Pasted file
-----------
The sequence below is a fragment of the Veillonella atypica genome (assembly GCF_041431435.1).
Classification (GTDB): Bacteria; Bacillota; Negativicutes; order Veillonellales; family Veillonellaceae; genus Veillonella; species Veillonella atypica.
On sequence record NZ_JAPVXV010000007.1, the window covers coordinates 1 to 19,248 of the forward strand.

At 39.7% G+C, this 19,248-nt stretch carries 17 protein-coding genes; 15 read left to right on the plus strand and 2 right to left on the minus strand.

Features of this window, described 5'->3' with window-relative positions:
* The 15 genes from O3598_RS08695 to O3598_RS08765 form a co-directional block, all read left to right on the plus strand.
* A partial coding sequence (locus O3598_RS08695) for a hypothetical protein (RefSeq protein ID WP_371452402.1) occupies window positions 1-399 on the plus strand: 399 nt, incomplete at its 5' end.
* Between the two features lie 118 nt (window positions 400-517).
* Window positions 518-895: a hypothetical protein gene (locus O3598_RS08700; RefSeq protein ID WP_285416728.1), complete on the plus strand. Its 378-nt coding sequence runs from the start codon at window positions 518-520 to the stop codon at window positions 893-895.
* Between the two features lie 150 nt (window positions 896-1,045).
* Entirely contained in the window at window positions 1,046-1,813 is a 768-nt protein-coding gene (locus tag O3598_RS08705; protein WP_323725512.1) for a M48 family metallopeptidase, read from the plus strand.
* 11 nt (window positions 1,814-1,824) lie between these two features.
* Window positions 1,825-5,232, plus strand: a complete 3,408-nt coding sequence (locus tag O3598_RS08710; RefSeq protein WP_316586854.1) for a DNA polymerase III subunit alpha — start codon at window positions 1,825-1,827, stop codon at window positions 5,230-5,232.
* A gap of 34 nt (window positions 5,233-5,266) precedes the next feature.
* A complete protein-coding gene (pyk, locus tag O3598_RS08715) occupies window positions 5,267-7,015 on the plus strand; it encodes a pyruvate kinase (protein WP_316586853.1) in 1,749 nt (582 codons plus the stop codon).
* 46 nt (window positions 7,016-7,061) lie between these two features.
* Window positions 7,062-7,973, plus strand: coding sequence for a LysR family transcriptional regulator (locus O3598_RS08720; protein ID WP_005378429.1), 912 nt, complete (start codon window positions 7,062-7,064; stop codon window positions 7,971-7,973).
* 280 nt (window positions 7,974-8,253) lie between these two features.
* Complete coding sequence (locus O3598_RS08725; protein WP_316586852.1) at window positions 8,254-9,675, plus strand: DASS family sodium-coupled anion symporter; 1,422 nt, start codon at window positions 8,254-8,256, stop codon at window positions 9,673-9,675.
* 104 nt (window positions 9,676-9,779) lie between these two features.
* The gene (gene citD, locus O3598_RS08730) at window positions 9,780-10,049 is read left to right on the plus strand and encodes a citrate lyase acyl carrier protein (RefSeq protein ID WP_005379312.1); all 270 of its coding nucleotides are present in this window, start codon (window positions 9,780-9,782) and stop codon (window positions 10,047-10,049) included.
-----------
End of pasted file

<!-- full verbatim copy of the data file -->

The sequence below is a fragment of the Veillonella atypica genome (assembly GCF_041431435.1).
Classification (GTDB): Bacteria; Bacillota; Negativicutes; order Veillonellales; family Veillonellaceae; genus Veillonella; species Veillonella atypica.
On sequence record NZ_JAPVXV010000007.1, the window covers coordinates 1 to 19,248 of the forward strand.

At 39.7% G+C, this 19,248-nt stretch carries 17 protein-coding genes; 15 read left to right on the plus strand and 2 right to left on the minus strand.

Features of this window, described 5'->3' with window-relative positions:
* The 15 genes from O3598_RS08695 to O3598_RS08765 form a co-directional block, all read left to right on the plus strand.
* A partial coding sequence (locus O3598_RS08695) for a hypothetical protein (RefSeq protein ID WP_371452402.1) occupies window positions 1-399 on the plus strand: 399 nt, incomplete at its 5' end.
* Between the two features lie 118 nt (window positions 400-517).
* Window positions 518-895: a hypothetical protein gene (locus O3598_RS08700; RefSeq protein ID WP_285416728.1), complete on the plus strand. Its 378-nt coding sequence runs from the start codon at window positions 518-520 to the stop codon at window positions 893-895.
* Between the two features lie 150 nt (window positions 896-1,045).
* Entirely contained in the window at window positions 1,046-1,813 is a 768-nt protein-coding gene (locus tag O3598_RS08705; protein WP_323725512.1) for a M48 family metallopeptidase, read from the plus strand.
* 11 nt (window positions 1,814-1,824) lie between these two features.
* Window positions 1,825-5,232, plus strand: a complete 3,408-nt coding sequence (locus tag O3598_RS08710; RefSeq protein WP_316586854.1) for a DNA polymerase III subunit alpha — start codon at window positions 1,825-1,827, stop codon at window positions 5,230-5,232.
* A gap of 34 nt (window positions 5,233-5,266) precedes the next feature.
* A complete protein-coding gene (pyk, locus tag O3598_RS08715) occupies window positions 5,267-7,015 on the plus strand; it encodes a pyruvate kinase (protein WP_316586853.1) in 1,749 nt (582 codons plus the stop codon).
* 46 nt (window positions 7,016-7,061) lie between these two features.
* Window positions 7,062-7,973, plus strand: coding sequence for a LysR family transcriptional regulator (locus O3598_RS08720; protein ID WP_005378429.1), 912 nt, complete (start codon window positions 7,062-7,064; stop codon window positions 7,971-7,973).
* 280 nt (window positions 7,974-8,253) lie between these two features.
* Complete coding sequence (locus O3598_RS08725; protein WP_316586852.1) at window positions 8,254-9,675, plus strand: DASS family sodium-coupled anion symporter; 1,422 nt, start codon at window positions 8,254-8,256, stop codon at window positions 9,673-9,675.
* 104 nt (window positions 9,676-9,779) lie between these two features.
* The gene (gene citD, locus O3598_RS08730) at window positions 9,780-10,049 is read left to right on the plus strand and encodes a citrate lyase acyl carrier protein (RefSeq protein ID WP_005379312.1); all 270 of its coding nucleotides are present in this window, start codon (window positions 9,780-9,782) and stop codon (window positions 10,047-10,049) included.